Anti-inflammatory steroids (AIS) work by modulating gene expression, especially of proinflammatory cytokines secreted by lymphocytes and other inflammatory cells. Based on their secretion of cytokines, T helper cells have been classified into two groups: TH, cells secrete IL2, IFN y and TNF β, while TH2 cells secrete IL-4, 5, 6, 10 and 13. To determine whether steroids have a propensity to inhibit either type, we studied the effects of dexamethasone ([DX]; i-0.0001 uM) on TH,a cytokine gene expression and protein production in peripheral blood mononuclears activated with PHA. We also studied the effects of prednisone (PR) on serum levels and production of TH1/2 cytokines in a patient with Sjogren's syndrome and lymphocytic interstitial pneumonitis. Cytokine gene expression (IL-1RA, IL-2, 4, 5, 6, 8, 13, TNF a, GMCSF and IFN y) was assessed by reverse-transcription polymerase chain reaction (RT-PCR) and quantitative, competitive PCR (cPCR), cytokine production by ELISA, proliferation by [3H]thymidine incorporation and T cell phenotypes by flow cytometry. DX induced a dose dependant suppression of T cell proliferative responses to PHA except at low concentrations (10 ' to W°M) where DX enhanced proliferation. DX (1 M) obliterated expression of transcripts for IL-4 and 5 (3 out of 3;3/3) and IFN y (2/3). The effects of DX in inhibiting IL-5 gene expression was confirmed by cPCR. DX induced a dose-dependant inhibition of IL-5 and IFN y production. In vivo, PR diminished serum levels of both IL-5 and IFN y, and production of these proteins from PHA-activated PBMC's. In summary, AIS non-selectively inhibit production of both TH, and TH2 cytokines. This may explain the pronounced anti-inflammatory action of these drugs and their propensity to serious immunosupression.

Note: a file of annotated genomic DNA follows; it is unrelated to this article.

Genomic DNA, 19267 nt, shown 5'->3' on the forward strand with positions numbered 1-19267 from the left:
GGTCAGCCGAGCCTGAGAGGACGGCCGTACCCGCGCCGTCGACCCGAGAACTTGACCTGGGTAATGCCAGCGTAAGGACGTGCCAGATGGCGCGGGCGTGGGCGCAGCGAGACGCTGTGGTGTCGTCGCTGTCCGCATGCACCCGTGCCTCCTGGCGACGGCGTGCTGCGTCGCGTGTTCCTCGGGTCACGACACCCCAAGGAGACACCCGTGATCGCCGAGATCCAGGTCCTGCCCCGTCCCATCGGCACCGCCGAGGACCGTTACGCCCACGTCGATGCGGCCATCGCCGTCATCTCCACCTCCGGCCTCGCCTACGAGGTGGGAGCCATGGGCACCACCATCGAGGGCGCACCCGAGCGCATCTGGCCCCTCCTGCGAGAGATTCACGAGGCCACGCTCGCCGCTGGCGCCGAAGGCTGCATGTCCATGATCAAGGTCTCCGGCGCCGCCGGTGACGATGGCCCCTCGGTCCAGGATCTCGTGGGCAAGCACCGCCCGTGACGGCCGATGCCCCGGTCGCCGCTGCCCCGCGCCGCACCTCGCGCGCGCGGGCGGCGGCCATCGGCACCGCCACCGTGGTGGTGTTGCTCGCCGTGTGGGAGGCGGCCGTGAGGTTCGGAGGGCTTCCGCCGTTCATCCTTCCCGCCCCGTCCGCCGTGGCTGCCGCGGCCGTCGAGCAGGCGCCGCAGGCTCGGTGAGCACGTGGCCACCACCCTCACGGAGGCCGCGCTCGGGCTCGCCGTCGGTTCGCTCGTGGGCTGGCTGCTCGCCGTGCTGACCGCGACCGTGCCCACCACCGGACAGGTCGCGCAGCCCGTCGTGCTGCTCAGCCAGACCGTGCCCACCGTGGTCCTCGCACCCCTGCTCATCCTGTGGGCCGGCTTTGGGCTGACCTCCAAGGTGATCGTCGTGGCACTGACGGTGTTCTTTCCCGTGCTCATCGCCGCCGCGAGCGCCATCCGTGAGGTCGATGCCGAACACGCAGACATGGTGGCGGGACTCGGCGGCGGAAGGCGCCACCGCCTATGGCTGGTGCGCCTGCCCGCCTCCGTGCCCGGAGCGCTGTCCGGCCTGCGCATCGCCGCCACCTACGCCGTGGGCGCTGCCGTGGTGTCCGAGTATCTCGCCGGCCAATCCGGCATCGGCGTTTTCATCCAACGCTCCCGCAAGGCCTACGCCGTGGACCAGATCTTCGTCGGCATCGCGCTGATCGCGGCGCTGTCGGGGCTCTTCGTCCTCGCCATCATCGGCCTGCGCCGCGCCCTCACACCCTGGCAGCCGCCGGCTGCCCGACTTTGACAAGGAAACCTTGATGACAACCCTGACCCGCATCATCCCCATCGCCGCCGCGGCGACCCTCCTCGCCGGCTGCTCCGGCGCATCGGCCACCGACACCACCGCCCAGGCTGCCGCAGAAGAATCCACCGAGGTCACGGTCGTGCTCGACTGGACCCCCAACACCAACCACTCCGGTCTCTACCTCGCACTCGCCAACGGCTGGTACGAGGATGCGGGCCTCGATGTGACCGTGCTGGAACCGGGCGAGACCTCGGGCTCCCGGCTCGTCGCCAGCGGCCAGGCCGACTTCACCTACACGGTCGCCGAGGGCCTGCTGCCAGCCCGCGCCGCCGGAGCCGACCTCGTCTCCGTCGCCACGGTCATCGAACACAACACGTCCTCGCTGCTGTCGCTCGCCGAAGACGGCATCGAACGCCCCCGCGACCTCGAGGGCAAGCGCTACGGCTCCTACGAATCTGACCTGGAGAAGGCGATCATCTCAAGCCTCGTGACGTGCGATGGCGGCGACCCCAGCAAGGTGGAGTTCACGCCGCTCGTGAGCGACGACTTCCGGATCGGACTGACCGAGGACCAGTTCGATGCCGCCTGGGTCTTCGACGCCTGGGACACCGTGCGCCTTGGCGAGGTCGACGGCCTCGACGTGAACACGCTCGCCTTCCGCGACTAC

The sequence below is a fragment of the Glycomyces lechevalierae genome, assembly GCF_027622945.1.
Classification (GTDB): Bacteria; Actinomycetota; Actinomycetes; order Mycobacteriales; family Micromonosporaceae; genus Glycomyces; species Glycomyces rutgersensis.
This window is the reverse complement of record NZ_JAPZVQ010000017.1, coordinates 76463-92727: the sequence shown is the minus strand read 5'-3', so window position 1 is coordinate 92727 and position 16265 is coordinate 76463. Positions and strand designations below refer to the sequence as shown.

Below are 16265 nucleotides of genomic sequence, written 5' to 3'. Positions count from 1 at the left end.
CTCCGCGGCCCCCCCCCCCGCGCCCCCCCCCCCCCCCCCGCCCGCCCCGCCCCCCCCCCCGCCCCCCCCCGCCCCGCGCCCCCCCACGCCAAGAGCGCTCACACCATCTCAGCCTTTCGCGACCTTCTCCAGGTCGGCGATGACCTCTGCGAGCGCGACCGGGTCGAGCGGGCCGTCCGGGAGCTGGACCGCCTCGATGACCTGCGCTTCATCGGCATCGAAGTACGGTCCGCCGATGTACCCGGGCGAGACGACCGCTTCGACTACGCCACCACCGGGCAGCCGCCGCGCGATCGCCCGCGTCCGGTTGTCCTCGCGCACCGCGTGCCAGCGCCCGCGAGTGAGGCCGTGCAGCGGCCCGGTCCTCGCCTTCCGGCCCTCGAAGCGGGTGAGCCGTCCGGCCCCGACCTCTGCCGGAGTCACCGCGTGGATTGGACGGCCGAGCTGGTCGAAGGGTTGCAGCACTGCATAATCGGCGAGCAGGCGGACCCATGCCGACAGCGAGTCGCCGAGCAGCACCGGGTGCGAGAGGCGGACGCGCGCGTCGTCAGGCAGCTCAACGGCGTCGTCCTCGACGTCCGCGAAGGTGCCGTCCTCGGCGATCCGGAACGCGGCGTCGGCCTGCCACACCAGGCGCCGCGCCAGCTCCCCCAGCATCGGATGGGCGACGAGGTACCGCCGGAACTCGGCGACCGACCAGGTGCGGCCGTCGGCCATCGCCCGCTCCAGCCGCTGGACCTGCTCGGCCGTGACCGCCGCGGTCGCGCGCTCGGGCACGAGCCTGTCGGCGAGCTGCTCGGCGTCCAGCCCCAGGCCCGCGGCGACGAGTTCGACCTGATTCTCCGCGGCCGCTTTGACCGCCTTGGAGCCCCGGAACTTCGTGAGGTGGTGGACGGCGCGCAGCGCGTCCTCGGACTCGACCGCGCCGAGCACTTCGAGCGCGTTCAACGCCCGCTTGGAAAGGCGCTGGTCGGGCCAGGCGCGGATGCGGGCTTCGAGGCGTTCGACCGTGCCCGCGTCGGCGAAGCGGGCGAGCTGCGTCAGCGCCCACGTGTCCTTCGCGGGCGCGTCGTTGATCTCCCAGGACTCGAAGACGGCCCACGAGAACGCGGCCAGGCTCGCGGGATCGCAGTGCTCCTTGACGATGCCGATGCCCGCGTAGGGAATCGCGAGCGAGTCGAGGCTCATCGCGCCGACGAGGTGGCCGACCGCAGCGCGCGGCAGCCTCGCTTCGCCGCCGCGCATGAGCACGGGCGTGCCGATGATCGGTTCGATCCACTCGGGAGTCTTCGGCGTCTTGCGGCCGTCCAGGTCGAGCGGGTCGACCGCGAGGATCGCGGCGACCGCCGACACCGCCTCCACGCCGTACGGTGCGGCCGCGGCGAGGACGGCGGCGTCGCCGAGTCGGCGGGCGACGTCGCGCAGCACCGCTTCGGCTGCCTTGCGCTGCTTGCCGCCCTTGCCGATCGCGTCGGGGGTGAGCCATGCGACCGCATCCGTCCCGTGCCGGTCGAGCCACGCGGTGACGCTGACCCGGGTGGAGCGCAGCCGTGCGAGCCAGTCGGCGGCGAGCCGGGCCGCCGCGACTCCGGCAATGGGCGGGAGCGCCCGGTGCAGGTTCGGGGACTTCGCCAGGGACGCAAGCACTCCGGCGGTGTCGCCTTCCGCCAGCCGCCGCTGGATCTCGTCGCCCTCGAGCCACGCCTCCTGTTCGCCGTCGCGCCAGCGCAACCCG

|Original language||English (US)|
|Journal||Journal of Investigative Medicine|
|State||Published - Jan 1 1996|
ASJC Scopus subject areas
- Biochemistry, Genetics and Molecular Biology(all)